The New Orleans Jazz Orchestra, dormant for more than a year, is finally ready to embark on its post-Irvin Mayfield era.
The Jazz Orchestra, often known as NOJO, has not performed publicly since Mayfield, its founder and artistic director, resigned in July 2016 because of a lingering controversy over his financial dealings with the New Orleans Public Library Foundation.
But with a new leadership team in place, NOJO plans to reintroduce itself and the New Orleans Jazz Market, its sleek concert hall/community center in Central City, with two concerts in October.
On Oct. 24, National Public Radio will broadcast its "Jazz Night in America" program from the New Orleans Jazz Market with modern jazz trumpeter Christian Scott and his ensemble, Tunde Adjuah.
Two nights later, the Jazz Orchestra will return to the Jazz Market stage for its first concert with its new artistic director, Adonis Rose, the band's longtime drummer. More information is available from the orchestra's web site, www.thenojo.com.
“We’ve had some losses. We need to win,” Rose said Friday. “I have confidence we can come back as long as we play music the way we always played it.”
NOJO's new executive team includes President and CEO Sarah Bell, who first joined the organization in 2014.
“We have assessed our strengths and weaknesses and decided we’re ready to put ourselves back out there,” Bell said. “We’re ready to move forward. This organization always had a tremendous amount of potential. We’re excited to get back to realizing that potential.”
To that end, Ellis Marsalis, the highly respected jazz pianist and educator, and former Le Petit Theatre du Vieux Carre director Cassie Worley have joined NOJO's artistic development committee, which also includes jazz vocalist Dee Dee Bridgewater.
On the final night of the 2016 New Orleans Jazz and Heritage Festival, trumpeter Irvin Mayfi…
Bell, a longtime resident of Central City, first joined the NOJO staff in 2014 as a member of its development team. In February, the NOJO board named her president and CEO, titles formerly held by Mayfield's friend Ronald Markham.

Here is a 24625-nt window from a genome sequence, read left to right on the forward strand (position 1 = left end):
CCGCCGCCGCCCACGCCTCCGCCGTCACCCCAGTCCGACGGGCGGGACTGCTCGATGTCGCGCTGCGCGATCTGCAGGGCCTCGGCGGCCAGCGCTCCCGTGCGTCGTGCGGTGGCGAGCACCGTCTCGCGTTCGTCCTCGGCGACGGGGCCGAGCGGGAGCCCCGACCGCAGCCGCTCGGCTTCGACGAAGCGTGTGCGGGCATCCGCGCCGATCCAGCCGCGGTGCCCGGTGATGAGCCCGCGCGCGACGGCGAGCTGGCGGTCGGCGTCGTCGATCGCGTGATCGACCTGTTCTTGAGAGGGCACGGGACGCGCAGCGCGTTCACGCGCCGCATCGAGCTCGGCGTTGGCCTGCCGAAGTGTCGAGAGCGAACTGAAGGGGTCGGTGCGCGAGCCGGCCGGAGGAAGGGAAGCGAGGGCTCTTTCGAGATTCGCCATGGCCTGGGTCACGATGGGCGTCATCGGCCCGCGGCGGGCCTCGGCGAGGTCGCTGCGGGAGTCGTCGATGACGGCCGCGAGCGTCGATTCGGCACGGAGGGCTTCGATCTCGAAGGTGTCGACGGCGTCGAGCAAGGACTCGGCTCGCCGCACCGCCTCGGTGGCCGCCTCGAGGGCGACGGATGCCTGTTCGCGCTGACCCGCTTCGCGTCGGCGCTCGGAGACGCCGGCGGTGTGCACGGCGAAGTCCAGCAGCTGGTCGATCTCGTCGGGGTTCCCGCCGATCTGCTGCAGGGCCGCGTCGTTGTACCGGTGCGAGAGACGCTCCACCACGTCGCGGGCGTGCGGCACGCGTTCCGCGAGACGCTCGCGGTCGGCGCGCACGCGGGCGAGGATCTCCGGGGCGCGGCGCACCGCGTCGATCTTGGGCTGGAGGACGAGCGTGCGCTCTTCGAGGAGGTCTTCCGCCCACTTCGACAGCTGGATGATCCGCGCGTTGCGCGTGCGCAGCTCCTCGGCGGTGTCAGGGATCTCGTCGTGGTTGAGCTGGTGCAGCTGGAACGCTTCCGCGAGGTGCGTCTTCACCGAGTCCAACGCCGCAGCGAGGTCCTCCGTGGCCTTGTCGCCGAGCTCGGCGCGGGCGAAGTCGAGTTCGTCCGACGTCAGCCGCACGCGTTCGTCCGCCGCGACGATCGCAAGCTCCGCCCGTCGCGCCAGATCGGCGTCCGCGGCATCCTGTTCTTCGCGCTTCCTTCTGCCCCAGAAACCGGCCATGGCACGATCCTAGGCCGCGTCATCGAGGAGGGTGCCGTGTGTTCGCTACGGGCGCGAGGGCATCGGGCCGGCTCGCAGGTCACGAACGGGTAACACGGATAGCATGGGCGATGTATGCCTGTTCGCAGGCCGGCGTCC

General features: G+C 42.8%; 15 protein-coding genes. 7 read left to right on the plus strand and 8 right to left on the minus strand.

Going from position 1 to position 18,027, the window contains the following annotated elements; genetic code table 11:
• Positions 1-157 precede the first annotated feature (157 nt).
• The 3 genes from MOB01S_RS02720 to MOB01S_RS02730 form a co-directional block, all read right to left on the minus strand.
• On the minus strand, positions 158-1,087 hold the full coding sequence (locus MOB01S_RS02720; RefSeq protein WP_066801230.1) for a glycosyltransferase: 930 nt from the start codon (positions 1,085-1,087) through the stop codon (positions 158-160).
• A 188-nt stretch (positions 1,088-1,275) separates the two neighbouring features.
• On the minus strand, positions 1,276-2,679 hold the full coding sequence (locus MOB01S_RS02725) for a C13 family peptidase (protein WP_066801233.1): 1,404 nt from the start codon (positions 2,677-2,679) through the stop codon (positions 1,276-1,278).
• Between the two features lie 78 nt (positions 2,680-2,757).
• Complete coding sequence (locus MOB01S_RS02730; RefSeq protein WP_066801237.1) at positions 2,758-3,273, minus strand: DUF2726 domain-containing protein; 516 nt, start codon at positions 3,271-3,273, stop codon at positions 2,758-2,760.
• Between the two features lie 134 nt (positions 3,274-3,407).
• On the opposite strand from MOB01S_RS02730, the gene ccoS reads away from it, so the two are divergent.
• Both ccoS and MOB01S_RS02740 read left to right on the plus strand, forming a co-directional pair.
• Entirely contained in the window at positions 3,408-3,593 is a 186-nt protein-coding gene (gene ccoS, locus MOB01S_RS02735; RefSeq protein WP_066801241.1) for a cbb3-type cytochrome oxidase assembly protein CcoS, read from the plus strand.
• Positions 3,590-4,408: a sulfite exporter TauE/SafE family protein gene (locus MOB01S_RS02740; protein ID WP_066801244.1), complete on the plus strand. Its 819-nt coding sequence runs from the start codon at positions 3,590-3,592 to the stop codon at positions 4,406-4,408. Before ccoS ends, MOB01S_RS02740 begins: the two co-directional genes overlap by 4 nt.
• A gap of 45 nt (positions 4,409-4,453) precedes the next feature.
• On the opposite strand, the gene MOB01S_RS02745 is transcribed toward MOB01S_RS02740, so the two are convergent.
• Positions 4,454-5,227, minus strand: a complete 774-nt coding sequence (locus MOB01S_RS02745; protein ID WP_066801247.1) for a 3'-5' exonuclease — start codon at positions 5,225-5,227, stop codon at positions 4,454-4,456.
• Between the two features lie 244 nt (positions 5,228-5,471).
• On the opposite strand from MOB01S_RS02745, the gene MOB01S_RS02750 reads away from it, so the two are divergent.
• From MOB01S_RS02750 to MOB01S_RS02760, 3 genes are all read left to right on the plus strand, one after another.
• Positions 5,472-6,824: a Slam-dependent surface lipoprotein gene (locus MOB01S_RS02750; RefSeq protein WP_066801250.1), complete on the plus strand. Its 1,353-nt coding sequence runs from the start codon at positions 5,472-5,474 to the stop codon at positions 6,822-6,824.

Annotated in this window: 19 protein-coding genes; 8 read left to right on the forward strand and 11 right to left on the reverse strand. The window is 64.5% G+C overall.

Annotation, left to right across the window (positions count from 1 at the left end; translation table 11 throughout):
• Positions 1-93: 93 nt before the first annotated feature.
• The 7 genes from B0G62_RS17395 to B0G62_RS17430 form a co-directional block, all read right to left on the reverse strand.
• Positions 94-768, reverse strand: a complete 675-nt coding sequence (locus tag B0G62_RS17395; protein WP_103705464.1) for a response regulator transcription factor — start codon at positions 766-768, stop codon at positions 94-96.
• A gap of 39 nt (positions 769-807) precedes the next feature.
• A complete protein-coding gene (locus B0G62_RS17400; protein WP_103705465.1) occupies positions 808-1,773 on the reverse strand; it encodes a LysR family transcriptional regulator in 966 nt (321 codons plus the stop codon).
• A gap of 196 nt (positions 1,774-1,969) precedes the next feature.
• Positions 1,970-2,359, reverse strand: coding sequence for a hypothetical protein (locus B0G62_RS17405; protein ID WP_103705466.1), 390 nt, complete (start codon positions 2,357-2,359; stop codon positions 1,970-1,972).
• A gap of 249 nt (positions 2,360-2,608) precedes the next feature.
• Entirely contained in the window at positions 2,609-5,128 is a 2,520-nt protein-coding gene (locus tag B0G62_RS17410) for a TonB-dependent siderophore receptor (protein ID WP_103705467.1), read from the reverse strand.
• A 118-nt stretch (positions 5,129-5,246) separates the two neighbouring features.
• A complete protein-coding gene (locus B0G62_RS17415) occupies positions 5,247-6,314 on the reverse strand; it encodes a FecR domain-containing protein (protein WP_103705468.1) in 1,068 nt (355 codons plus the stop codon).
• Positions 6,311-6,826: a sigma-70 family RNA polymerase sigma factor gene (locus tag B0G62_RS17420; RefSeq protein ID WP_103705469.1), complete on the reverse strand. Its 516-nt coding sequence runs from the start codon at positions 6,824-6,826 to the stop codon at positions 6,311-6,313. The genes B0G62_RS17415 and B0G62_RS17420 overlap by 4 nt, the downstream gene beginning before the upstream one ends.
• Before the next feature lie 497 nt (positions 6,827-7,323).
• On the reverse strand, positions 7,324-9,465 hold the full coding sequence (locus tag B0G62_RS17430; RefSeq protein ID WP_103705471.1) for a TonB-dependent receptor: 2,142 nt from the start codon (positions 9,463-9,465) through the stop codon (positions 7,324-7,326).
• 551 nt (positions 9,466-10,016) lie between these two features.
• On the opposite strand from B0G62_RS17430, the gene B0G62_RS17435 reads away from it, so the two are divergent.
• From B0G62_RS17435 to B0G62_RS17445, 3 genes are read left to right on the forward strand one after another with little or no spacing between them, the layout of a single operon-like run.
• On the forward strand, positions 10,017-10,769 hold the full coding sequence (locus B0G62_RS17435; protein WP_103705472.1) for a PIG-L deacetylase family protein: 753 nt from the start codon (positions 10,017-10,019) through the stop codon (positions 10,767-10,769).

The new NOJO seems eager to distance itself from Mayfield, who remains a highly controversial figure. A brief history on the redesigned NOJO web site makes no mention of him.
“He founded the organization, and there’s no denying the influence and vision he had in creating the organization and the New Orleans Jazz Market,” Bell said of Mayfield. “At this point, he’s been unaffiliated with us for over a year. We’re ready to move forward with the new team and vision.”
Going forward, “we have a strong board and a smart president in Sarah,” Rose said. “I think we’ll be fine. I’d hate to think that NOJO could not survive without Irvin or Ronald or anybody else. I don’t think any one individual is the driving force for the organization.”
Nonprofit had big plans
In 2002, at age 25, Mayfield founded the New Orleans Jazz Orchestra as a 501(c)(3) nonprofit modeled in part after his friend and mentor Wynton Marsalis’ Jazz at Lincoln Center Orchestra in New York.
The intention was to build an administrative and financial infrastructure around an institution devoted to performing and promoting jazz in New Orleans and beyond. Eventually constructing a dedicated concert hall was part of the plan.